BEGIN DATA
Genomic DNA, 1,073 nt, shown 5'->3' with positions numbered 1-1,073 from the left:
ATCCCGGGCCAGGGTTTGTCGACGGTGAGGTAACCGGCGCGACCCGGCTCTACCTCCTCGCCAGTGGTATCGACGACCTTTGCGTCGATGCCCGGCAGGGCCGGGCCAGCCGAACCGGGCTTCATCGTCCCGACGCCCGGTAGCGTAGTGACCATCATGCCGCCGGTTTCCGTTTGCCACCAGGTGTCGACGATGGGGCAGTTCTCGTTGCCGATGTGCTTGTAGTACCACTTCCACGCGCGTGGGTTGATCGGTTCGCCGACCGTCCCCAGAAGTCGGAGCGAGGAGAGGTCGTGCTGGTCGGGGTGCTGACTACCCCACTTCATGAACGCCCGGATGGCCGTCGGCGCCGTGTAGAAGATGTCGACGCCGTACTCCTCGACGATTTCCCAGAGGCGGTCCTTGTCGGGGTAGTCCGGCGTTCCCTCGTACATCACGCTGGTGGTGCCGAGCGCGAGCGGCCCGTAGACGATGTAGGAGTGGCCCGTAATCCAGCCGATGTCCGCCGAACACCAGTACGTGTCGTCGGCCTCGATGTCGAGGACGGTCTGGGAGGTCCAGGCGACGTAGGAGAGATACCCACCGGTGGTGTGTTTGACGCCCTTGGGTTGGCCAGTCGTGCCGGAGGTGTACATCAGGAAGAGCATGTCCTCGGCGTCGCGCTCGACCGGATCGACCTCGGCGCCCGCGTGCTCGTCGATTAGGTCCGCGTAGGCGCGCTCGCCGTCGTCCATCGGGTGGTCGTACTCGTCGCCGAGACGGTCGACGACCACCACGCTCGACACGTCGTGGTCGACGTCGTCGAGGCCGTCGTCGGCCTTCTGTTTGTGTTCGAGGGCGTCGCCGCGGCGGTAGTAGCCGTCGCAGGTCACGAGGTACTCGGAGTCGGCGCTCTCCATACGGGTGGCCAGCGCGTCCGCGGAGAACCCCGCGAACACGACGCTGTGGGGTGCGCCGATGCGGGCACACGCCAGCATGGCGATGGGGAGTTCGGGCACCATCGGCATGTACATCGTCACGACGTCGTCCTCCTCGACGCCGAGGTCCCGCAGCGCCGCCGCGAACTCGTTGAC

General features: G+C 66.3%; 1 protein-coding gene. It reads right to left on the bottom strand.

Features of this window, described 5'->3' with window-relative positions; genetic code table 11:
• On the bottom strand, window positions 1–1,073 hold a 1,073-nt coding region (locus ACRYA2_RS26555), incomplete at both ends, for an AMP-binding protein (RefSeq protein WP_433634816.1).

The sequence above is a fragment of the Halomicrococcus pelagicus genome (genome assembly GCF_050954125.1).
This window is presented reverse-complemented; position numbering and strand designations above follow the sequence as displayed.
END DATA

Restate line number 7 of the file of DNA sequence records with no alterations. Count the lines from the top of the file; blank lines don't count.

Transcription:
This window is presented reverse-complemented; position numbering and strand designations above follow the sequence as displayed.